I'm back home from vacation and excited to jump back into work. I have a long to-do list, and some projects I want to get started on right away. I’m energized, but I can feel the beginning of that feeling of overwhelm.
You might be familiar with this. The feeling that you're so busy that you don't know where to start. If you’re like me, you procrastinate, do things that aren't necessary, waste time. At the end of the day you feel even more discouraged. You know you did something, but nothing is checked off your list.
I used to feel really overwhelmed when I had lots to do, and I especially felt that way when starting a project. Then I learned a couple of tricks.
1. Look at the to-do list and choose your priorities for today only. These are the things that *must* be done today. You can do these first or you can do them later, but you know that they have to get done today. Pro tip: Keep this list short. You can always add more if you finish everything.
2. Choose one or two of your larger projects. List 3 steps that you can do for these today. Make the steps reasonable. They could be as small as emailing someone to set up a meeting, but they must be steps that will move that project forward. Pro tip: Make sure the steps you list are actually steps. “Create a marketing plan” is not a step! But there might be steps within that that as, “brainstorm key words for marketing this project”.
3. If this gets you feeling really inspired, make a list of everything that needs to be done for that project, in order of when it needs to be done. Include everything and make the steps bite-size. Pro tip: Don’t get so excited that you start doing the project if you still have things that need to get done today. However, make sure you record any brilliant ideas you have while you’re planning so you can easily step back in later.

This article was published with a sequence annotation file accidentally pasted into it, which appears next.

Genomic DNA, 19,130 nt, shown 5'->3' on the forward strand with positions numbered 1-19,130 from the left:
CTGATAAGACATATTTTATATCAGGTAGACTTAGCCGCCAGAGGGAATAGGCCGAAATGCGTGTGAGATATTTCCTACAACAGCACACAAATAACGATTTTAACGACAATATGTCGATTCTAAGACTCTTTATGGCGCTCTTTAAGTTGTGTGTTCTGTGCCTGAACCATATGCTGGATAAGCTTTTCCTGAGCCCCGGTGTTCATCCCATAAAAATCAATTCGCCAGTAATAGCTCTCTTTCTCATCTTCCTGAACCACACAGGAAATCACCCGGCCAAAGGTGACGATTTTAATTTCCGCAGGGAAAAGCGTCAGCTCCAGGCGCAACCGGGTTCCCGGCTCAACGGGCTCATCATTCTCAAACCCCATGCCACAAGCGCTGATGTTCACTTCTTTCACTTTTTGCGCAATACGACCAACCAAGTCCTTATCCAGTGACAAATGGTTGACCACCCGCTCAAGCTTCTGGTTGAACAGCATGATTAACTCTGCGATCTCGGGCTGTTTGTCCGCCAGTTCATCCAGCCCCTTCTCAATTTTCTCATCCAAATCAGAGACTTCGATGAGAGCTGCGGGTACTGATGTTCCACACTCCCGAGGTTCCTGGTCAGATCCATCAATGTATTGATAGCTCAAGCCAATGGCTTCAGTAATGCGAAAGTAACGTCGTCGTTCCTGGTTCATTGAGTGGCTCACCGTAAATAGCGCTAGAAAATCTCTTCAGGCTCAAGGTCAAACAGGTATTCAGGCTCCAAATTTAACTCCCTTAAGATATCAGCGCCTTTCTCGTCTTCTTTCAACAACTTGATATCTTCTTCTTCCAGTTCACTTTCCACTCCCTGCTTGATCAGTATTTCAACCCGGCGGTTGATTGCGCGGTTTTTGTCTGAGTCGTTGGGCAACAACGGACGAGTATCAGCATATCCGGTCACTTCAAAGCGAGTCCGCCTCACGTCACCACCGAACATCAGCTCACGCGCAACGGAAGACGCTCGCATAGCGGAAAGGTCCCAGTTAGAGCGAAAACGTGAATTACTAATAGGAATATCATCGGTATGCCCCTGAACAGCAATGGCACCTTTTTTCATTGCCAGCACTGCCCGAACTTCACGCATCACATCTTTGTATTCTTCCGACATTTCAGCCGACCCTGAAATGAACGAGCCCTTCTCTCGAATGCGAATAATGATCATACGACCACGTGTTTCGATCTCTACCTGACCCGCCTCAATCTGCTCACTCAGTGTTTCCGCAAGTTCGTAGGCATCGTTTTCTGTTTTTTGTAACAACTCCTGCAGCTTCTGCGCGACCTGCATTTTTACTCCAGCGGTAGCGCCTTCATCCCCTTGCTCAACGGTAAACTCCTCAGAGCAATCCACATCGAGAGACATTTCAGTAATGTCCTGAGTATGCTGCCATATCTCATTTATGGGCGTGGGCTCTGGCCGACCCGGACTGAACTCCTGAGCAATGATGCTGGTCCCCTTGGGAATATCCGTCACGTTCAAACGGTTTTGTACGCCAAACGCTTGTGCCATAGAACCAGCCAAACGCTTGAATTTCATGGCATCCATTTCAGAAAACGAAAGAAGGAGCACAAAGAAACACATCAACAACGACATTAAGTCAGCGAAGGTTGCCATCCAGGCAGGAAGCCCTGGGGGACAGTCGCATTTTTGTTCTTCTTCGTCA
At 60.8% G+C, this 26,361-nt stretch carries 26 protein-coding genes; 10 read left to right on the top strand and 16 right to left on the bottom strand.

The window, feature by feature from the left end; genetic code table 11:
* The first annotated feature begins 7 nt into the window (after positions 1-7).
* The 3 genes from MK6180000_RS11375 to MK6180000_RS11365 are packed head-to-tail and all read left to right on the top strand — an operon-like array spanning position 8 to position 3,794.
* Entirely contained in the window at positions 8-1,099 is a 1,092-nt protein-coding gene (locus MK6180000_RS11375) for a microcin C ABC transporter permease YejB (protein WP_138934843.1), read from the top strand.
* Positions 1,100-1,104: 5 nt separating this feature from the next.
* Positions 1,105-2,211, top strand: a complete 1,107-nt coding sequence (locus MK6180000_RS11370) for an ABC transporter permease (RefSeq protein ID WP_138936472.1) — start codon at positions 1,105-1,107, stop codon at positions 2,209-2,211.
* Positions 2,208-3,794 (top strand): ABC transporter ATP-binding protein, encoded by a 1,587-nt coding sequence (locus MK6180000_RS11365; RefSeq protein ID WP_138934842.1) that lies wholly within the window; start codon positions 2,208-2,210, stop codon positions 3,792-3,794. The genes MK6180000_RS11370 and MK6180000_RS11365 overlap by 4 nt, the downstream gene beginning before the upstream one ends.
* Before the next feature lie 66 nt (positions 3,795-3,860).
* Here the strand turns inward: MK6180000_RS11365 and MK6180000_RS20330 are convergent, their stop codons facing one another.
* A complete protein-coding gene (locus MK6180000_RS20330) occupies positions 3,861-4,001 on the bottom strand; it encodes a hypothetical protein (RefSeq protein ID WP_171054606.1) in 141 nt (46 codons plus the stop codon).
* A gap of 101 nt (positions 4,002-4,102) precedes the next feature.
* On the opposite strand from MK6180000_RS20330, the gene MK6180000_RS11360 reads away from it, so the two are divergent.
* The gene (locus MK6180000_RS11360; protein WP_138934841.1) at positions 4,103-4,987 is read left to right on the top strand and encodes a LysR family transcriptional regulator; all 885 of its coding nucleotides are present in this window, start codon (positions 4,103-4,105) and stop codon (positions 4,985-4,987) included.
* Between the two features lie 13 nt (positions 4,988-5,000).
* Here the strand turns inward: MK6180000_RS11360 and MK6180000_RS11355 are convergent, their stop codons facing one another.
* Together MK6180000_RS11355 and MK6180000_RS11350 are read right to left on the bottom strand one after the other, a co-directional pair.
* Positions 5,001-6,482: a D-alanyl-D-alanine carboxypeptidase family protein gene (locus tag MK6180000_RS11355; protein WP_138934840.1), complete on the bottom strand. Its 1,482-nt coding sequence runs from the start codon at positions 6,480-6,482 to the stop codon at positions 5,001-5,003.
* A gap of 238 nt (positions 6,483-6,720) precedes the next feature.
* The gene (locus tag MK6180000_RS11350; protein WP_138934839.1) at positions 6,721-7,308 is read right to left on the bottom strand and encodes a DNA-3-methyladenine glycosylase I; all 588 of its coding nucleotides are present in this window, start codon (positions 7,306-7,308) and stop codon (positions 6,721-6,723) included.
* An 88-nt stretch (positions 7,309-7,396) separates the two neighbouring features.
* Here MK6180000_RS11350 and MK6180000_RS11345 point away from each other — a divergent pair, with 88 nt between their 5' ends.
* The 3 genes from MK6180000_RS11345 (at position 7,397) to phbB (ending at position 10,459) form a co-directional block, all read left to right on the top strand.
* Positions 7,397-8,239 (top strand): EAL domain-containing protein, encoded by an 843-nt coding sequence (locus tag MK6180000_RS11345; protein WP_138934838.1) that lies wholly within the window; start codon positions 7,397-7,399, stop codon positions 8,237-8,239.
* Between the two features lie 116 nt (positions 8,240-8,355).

Now you have a to-do list for today, and you can start accomplishing things right away. I personally enjoy writing the list by hand and then stroking things off fully - a check mark isn't enough for me.
Sometimes after vacation I find that I need to do this process for two or three days before I get all the immediate things done and finally see a clear way forward. Just because you’re working on immediate things doesn’t mean you’re not accomplishing something.
I also find that I need to be more strict with myself in terms of time right after holidays. For example, I’ll tell myself I can’t make a second coffee until 10 am, or until I finish three items. Giving yourself structure when you’re feeling overwhelmed can make you feel like you’re in control, and help you accomplish your tasks.
I’d love to hear your tips and ideas for getting back into work after holidays. Leave them in the comments or send me an email at firstname.lastname@example.org.